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Dick Hyman is hip!

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Dick Hyman

Dick Hyman. (Courtesy photo)

Dick Hyman has done it all throughout his 60-year career: jazz, orchestration, electronic pop, films, television, you name it.

The New York native and longtime Venice resident closes the 34th annual Sarasota Jazz Festival on March 1 with a performance with clarinet-saxophone player Ken Peplowski.

There's no stopping Hyman, who at age 86 performs and records regularly. He has a dry sense of humor and has loads of stories to tell.

2014 Sarasota Jazz Festival at a glance

Face it, Hyman is hip. Here's why ...

1) In the 1950s, the pianist-arranger worked with Dizzy Gillespie, Benny Goodman and Charlie Parker and also as a studio musician.

"I was a studio musician for several decades and played gigs as well. I graduated from college in 1948 and got work right away. In 1950, I went to Europe with Benny Goodman for three weeks. He was one of the great men, one of the most accomplished players we've ever had. Dizzy and Parker were guests at an Esquire magazine annual show for best jazz performances and it turned out that the video of that broadcast, with our band playing, might be the only one that has Parker performing."

2) In the 1960s, he was a regular on NBC's "Sing Along With Mitch."

"I was, but before that, I was Arthur Godfrey's musical director for three years. We did his daily show and his special seasonal shows and also his radio shows. I was the pianist for Mitch Miller's band when his male chorus performed, and we did a series of shows on NBC. I also did recordings with him at the same time. He was the head of A&R at Columbia, so he was well-connected."

3) He was the in-house organist for the game show "Beat the Clock," from 1969 to 1974.

"The first year was in New York, and the next couple of years were in Montreal. I loved doing it. I might have been the last of the game-show organists since that time, because they all started using prerecorded stuff."

4) "The Minotaur," from his 1969 groundbreaking album "MOOG: The Electric Eclectics of Dick Hyman," was the first Top 40 single to be performed entirely on a synthesizer.

"In its original form, it was 8 minutes long and it got cut down for radio airplay. It got played a great deal. It was preceded by the hugely popular 'Switched By Bach.' My record company jumped in on it and wanted me to compete with it."

5) An element from "The Moog and Me" was sampled by Beck for the track "Sissyneck" off his 1996 album "Odelay."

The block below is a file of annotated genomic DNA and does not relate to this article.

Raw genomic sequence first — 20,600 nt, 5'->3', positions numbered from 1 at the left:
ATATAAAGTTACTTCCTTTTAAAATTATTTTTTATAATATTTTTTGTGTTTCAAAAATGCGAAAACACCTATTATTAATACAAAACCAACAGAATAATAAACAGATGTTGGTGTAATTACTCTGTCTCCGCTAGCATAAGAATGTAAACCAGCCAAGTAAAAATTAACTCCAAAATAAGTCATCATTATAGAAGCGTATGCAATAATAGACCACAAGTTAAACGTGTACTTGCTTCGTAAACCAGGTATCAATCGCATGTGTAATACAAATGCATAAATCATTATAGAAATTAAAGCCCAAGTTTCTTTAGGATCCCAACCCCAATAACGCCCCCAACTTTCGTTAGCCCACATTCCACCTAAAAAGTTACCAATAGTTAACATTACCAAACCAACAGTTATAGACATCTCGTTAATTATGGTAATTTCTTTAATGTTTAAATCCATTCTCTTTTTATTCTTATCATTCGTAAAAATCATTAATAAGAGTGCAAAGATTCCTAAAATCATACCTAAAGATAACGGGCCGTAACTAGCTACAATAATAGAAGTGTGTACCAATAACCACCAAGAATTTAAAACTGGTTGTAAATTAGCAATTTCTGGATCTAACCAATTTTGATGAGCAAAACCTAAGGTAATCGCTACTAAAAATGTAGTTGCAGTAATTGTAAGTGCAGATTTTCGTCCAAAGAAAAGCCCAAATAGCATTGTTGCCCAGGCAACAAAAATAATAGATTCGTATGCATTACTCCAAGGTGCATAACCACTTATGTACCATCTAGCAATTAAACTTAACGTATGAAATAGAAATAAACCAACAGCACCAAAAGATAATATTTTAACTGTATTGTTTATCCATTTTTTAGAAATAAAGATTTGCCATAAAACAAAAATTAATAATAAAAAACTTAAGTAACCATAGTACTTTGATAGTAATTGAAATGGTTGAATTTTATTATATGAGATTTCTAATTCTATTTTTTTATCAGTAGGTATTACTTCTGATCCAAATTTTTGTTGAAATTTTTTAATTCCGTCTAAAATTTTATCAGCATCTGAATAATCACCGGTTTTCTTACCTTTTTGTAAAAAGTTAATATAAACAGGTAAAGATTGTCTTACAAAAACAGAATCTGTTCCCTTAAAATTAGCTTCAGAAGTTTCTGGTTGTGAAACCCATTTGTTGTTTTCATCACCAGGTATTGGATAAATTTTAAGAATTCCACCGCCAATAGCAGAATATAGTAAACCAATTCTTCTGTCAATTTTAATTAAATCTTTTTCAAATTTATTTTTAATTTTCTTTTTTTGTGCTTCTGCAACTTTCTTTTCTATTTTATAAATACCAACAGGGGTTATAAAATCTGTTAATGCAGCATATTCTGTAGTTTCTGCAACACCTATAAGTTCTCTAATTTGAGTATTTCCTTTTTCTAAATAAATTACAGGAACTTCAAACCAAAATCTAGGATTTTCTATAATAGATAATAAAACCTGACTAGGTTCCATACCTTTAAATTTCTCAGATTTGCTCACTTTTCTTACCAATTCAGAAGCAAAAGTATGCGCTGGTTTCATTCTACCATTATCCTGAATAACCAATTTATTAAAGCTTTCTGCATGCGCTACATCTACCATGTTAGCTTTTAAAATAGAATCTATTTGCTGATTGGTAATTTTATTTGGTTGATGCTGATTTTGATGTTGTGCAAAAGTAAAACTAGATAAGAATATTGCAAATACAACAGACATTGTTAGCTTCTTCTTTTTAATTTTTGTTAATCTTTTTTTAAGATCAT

"What he did was he took my live whistling for that track. That's all he did. Four or five seconds of it. But at least he owned up to it and didn't steal it." (He receives royalties for the song.)

6) He worked as a composer, arranger, conductor and pianist on 11 Woody Allen films, including “The Purple Rose of Cairo,” “Radio Days,” “Broadway Danny Rose,” “Stardust Memories” and “Hannah and Her Sisters.”

"You work closely with the director and you have a recording session and it's planned out to make sure it all works together. Woody gave me a lot of judgment calls and I think I understood what he wanted."

7) He also scored the 1987 romantic comedy “Moonstruck,” starring Cher, Nicolas Cage and Danny Aiello.

"That is the most lasting of my film work. It still works, it's a very good film in every way. I'm very proud of that one. But I also have to give credit to Mr. Puccini for that."

8) He participated in an historic direct-to-CD recording session in 1991. For his “Dick Hyman Plays Duke Ellington” album, his live performance was digitally encoded, stored on a computer and later those sounds were sent via satellite to a CD pressing plant.

"Actually, I had done this on a previous album, a Fats Waller one, for Reference Recordings. I played a special digital reproducing piano and the performance of the piano itself, not me, was used. I would've had to play it 30 times to get what they wanted."

9) Beastie Boys name-dropped him in "Root Down," a track off their "Ill Communication" album (1994).

"They said something like 'I'm electric like Dick Hyman' ('I guess you'd expect to catch the crew rhymin'). Who knew?"

10) And what about Busta Rhymes' "Where We Are About to Take It"?

"It samples from 'Topless Dancers of Corfu' (also from "MOOG: The Electric Eclectics of Dick Hyman.") I get a songwriting credit on that one, of all things." From the same "MOOG" album, "Improvisations In Fourths" is sampled on Cypress Hill's "Latin Lingo (Prince Paul Remix)" and De La Soul's "Patti Dooke," and "The Minotaur" surfaces on Meat Beat Manifesto's "Mass Producing Hate."

Last modified: February 19, 2014
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